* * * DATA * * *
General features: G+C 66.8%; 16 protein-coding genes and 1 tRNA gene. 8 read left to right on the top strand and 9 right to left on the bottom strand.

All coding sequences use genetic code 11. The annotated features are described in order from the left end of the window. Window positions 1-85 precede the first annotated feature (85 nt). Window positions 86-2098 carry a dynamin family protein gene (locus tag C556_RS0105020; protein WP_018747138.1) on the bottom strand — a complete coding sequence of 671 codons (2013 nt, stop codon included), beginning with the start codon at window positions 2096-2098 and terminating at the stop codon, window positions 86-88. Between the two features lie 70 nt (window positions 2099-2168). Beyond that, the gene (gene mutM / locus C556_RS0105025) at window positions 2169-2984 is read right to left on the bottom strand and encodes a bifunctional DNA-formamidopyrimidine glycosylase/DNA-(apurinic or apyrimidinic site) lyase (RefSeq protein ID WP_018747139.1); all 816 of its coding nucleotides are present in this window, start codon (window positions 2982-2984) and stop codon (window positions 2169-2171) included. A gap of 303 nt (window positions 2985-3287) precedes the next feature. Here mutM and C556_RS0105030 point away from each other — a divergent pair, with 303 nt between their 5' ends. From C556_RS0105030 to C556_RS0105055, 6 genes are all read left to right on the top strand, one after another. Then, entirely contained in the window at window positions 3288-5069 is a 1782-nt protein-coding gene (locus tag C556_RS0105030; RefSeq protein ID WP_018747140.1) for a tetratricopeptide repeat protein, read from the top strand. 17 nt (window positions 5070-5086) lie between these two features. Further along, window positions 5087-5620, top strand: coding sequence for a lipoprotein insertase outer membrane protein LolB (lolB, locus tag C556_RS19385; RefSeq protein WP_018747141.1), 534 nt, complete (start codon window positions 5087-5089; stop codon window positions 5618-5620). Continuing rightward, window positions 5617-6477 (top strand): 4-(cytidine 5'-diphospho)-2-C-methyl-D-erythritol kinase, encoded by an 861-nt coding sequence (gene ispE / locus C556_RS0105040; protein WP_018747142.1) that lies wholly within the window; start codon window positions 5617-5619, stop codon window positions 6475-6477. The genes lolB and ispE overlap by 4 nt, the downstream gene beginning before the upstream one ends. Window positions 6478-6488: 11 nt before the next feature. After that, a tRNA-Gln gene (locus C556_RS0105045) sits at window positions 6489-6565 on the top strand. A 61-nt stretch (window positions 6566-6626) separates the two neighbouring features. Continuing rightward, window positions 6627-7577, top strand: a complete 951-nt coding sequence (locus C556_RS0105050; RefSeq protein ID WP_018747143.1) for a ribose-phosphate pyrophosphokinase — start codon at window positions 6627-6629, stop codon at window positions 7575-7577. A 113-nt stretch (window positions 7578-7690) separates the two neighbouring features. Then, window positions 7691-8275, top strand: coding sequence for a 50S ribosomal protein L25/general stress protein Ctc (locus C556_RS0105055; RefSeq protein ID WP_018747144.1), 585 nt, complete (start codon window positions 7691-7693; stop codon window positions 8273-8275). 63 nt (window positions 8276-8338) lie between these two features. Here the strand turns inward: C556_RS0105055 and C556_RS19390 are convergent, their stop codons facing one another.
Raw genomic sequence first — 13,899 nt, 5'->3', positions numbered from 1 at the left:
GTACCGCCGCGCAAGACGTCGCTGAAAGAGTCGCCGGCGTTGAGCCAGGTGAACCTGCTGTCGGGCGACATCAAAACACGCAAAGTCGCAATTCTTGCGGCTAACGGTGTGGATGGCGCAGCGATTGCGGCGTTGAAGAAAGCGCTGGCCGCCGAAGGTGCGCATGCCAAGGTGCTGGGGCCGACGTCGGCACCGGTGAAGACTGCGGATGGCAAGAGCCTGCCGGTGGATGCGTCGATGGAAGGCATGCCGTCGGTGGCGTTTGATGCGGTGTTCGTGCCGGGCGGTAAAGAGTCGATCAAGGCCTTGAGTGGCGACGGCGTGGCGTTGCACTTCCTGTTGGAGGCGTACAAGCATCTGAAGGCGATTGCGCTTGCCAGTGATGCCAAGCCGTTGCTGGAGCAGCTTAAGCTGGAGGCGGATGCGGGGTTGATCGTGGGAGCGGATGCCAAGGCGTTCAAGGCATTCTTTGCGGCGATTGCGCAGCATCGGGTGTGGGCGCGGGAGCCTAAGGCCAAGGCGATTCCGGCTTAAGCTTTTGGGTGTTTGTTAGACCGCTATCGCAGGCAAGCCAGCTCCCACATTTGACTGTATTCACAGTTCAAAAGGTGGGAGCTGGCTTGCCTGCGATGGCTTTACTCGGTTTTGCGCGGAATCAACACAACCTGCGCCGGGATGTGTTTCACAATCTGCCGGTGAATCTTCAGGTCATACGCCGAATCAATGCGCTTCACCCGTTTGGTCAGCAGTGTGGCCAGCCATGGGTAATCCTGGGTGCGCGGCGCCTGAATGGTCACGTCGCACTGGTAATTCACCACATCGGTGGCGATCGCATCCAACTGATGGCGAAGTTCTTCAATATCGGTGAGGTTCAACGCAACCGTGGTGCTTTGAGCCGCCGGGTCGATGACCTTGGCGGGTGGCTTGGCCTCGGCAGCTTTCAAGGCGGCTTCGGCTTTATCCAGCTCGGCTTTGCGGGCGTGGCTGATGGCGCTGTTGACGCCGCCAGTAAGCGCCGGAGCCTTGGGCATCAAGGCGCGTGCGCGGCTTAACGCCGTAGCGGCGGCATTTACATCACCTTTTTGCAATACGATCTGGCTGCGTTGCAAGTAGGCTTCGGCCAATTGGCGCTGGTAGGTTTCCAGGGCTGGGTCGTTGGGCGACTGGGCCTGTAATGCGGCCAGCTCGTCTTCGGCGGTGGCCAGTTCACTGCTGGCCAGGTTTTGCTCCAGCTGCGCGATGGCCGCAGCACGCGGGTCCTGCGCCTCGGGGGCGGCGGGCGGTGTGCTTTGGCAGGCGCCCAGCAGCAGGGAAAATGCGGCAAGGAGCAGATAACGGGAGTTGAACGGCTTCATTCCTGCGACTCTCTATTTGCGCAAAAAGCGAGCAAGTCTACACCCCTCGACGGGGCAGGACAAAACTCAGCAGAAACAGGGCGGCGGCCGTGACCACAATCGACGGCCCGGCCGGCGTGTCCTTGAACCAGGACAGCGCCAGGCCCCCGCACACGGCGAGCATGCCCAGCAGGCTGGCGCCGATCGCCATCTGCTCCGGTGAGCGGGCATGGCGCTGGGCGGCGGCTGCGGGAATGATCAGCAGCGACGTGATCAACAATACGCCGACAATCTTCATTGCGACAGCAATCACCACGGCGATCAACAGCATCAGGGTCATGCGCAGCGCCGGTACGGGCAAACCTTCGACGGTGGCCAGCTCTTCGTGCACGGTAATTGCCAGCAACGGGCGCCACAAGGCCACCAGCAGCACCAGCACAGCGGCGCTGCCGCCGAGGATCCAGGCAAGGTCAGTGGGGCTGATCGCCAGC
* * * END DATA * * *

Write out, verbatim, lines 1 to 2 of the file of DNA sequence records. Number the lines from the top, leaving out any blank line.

General features: G+C 66.8%; 16 protein-coding genes and 1 tRNA gene. 8 read left to right on the top strand and 9 right to left on the bottom strand.

All coding sequences use genetic code 11. The annotated features are described in order from the left end of the window. Window positions 1-85 precede the first annotated feature (85 nt). Window positions 86-2098 carry a dynamin family protein gene (locus tag C556_RS0105020; protein WP_018747138.1) on the bottom strand — a complete coding sequence of 671 codons (2013 nt, stop codon included), beginning with the start codon at window positions 2096-2098 and terminating at the stop codon, window positions 86-88. Between the two features lie 70 nt (window positions 2099-2168). Beyond that, the gene (gene mutM / locus C556_RS0105025) at window positions 2169-2984 is read right to left on the bottom strand and encodes a bifunctional DNA-formamidopyrimidine glycosylase/DNA-(apurinic or apyrimidinic site) lyase (RefSeq protein ID WP_018747139.1); all 816 of its coding nucleotides are present in this window, start codon (window positions 2982-2984) and stop codon (window positions 2169-2171) included. A gap of 303 nt (window positions 2985-3287) precedes the next feature. Here mutM and C556_RS0105030 point away from each other — a divergent pair, with 303 nt between their 5' ends. From C556_RS0105030 to C556_RS0105055, 6 genes are all read left to right on the top strand, one after another. Then, entirely contained in the window at window positions 3288-5069 is a 1782-nt protein-coding gene (locus tag C556_RS0105030; RefSeq protein ID WP_018747140.1) for a tetratricopeptide repeat protein, read from the top strand. 17 nt (window positions 5070-5086) lie between these two features. Further along, window positions 5087-5620, top strand: coding sequence for a lipoprotein insertase outer membrane protein LolB (lolB, locus tag C556_RS19385; RefSeq protein WP_018747141.1), 534 nt, complete (start codon window positions 5087-5089; stop codon window positions 5618-5620). Continuing rightward, window positions 5617-6477 (top strand): 4-(cytidine 5'-diphospho)-2-C-methyl-D-erythritol kinase, encoded by an 861-nt coding sequence (gene ispE / locus C556_RS0105040; protein WP_018747142.1) that lies wholly within the window; start codon window positions 5617-5619, stop codon window positions 6475-6477. The genes lolB and ispE overlap by 4 nt, the downstream gene beginning before the upstream one ends. Window positions 6478-6488: 11 nt before the next feature. After that, a tRNA-Gln gene (locus C556_RS0105045) sits at window positions 6489-6565 on the top strand. A 61-nt stretch (window positions 6566-6626) separates the two neighbouring features. Continuing rightward, window positions 6627-7577, top strand: a complete 951-nt coding sequence (locus C556_RS0105050; RefSeq protein ID WP_018747143.1) for a ribose-phosphate pyrophosphokinase — start codon at window positions 6627-6629, stop codon at window positions 7575-7577. A 113-nt stretch (window positions 7578-7690) separates the two neighbouring features. Then, window positions 7691-8275, top strand: coding sequence for a 50S ribosomal protein L25/general stress protein Ctc (locus C556_RS0105055; RefSeq protein ID WP_018747144.1), 585 nt, complete (start codon window positions 7691-7693; stop codon window positions 8273-8275). 63 nt (window positions 8276-8338) lie between these two features. Here the strand turns inward: C556_RS0105055 and C556_RS19390 are convergent, their stop codons facing one another.